Complete Case: Retained Viscoelastic

Retained viscoelastic after cataract surgery is the most common reason why there is an elevation of the intra-ocular pressure (IOP) in the immediate post-op period. This can last from between 1 day to 1 week after the cataract surgery and it is different from steroid-inducted pressure spikes which tend to happen 10 days to 2 weeks after surgery.

This is a complete cataract case, where we show the surgery from the start to the finish. If you just want to see the part about the retained OVD, skip to just after the IOL insertion. However, there is far more learning to be gleaned from watching the entire video, especially since it is less than 6 minutes in length. The key is using a high flow rate and high vacuum level with the I/A hand-piece at the end of the surgery. I typically use a flow rate of 60 cc/min and a vacuum level of at least 500 mmHg. Finally, at the end of the case, I use the angle-sweep technique that we have previously featured here. This video explains why the angle opposite the paracentesis tends to harbor the most residual viscoelastic.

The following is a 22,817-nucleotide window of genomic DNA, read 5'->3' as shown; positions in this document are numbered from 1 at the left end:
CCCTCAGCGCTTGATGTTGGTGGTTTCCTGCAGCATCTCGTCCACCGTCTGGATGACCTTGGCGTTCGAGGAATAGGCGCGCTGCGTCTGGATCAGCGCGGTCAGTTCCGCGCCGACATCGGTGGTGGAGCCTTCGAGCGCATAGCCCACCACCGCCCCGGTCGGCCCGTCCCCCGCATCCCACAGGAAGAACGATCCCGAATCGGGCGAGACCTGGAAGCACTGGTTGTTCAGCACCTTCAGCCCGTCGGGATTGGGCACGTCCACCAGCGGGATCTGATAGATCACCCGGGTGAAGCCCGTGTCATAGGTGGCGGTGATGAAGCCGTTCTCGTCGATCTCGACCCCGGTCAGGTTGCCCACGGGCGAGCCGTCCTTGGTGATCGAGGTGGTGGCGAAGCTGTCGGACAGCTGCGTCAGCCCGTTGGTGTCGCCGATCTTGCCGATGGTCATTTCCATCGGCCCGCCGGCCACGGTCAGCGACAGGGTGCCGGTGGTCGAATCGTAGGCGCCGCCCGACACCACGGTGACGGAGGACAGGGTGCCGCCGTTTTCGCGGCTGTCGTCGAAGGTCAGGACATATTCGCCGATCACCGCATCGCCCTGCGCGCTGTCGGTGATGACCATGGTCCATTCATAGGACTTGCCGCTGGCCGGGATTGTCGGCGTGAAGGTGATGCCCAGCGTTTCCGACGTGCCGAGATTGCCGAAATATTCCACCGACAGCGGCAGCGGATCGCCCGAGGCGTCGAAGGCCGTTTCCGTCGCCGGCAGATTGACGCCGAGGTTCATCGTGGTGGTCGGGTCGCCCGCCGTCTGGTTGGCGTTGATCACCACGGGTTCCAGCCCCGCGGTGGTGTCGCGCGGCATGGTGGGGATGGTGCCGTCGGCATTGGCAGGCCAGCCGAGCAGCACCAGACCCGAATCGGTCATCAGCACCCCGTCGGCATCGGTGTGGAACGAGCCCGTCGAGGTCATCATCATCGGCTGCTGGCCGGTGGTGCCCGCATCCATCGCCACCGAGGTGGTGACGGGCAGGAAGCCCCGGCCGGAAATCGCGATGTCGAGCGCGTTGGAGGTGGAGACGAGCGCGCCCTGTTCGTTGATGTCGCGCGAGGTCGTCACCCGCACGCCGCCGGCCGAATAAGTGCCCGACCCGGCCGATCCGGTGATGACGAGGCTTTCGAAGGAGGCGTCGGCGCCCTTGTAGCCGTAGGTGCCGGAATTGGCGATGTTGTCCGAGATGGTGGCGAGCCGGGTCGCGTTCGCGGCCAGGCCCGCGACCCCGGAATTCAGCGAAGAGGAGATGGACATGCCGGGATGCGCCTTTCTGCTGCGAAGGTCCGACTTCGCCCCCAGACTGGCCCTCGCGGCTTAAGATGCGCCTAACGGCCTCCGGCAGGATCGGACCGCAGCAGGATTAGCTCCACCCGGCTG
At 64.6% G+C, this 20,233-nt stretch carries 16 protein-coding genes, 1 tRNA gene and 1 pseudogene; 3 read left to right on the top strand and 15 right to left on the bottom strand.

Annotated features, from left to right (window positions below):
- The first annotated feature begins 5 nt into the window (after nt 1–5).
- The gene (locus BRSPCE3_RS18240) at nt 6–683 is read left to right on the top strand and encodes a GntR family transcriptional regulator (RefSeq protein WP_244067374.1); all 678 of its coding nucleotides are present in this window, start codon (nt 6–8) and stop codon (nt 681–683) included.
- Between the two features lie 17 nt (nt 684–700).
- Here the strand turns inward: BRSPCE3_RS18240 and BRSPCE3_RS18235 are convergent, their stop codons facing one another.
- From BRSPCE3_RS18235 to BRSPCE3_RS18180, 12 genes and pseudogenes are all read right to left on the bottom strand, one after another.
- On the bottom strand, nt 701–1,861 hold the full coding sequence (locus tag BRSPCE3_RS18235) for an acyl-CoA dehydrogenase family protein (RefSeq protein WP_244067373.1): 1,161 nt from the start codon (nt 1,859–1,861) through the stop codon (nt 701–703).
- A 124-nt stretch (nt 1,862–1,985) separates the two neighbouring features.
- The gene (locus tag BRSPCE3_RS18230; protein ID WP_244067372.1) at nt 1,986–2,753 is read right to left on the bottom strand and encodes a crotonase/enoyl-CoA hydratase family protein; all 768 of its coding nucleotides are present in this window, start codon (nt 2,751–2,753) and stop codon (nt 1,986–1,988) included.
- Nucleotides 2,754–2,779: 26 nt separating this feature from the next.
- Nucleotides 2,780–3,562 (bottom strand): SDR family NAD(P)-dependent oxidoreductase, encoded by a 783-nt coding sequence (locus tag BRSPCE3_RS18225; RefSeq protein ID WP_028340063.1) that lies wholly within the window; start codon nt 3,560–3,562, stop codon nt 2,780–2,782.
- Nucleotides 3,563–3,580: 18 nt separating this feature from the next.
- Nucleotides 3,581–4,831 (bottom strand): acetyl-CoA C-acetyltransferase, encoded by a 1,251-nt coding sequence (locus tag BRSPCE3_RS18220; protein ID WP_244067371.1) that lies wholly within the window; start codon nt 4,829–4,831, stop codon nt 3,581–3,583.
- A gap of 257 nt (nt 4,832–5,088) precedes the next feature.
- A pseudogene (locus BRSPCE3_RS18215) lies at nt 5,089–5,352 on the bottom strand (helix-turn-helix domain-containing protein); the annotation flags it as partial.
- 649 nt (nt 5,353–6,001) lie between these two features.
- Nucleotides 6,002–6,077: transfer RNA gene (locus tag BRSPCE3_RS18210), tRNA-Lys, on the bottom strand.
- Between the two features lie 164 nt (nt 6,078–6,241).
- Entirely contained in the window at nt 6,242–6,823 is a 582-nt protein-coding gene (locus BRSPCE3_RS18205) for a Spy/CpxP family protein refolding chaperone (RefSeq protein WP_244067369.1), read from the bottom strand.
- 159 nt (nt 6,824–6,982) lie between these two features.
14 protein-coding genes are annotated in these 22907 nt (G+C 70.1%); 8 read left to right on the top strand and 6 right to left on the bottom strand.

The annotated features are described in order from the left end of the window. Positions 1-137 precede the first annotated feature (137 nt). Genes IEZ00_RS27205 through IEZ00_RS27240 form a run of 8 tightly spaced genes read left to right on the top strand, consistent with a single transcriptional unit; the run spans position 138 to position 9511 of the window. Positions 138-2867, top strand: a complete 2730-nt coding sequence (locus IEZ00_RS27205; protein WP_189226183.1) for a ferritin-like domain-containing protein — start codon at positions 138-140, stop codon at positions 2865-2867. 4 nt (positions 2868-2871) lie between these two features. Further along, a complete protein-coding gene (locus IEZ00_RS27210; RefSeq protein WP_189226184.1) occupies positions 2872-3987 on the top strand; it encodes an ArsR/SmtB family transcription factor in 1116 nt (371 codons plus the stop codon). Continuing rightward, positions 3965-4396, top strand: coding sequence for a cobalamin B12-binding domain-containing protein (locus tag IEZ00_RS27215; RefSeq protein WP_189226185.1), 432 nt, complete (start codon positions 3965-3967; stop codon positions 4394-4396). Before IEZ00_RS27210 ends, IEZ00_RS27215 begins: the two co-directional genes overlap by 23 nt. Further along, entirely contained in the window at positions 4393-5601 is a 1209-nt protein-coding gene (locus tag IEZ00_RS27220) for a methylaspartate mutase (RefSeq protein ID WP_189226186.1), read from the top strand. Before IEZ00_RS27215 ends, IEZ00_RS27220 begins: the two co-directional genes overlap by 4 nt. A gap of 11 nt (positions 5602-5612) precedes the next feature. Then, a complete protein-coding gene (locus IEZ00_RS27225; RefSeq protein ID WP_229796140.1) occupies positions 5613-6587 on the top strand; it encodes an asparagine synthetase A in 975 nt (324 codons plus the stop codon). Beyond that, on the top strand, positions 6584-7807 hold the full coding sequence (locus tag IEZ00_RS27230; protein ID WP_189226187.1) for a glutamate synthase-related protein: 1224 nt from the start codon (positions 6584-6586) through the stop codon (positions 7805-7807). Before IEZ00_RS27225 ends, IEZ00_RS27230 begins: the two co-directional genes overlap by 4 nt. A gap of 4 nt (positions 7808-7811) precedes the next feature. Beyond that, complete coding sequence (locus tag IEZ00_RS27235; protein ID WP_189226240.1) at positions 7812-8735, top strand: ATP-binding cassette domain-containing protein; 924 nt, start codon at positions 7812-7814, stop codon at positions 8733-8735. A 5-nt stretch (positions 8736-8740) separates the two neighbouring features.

Click below to learn form this complete cataract case and avoid those IOP spikes:

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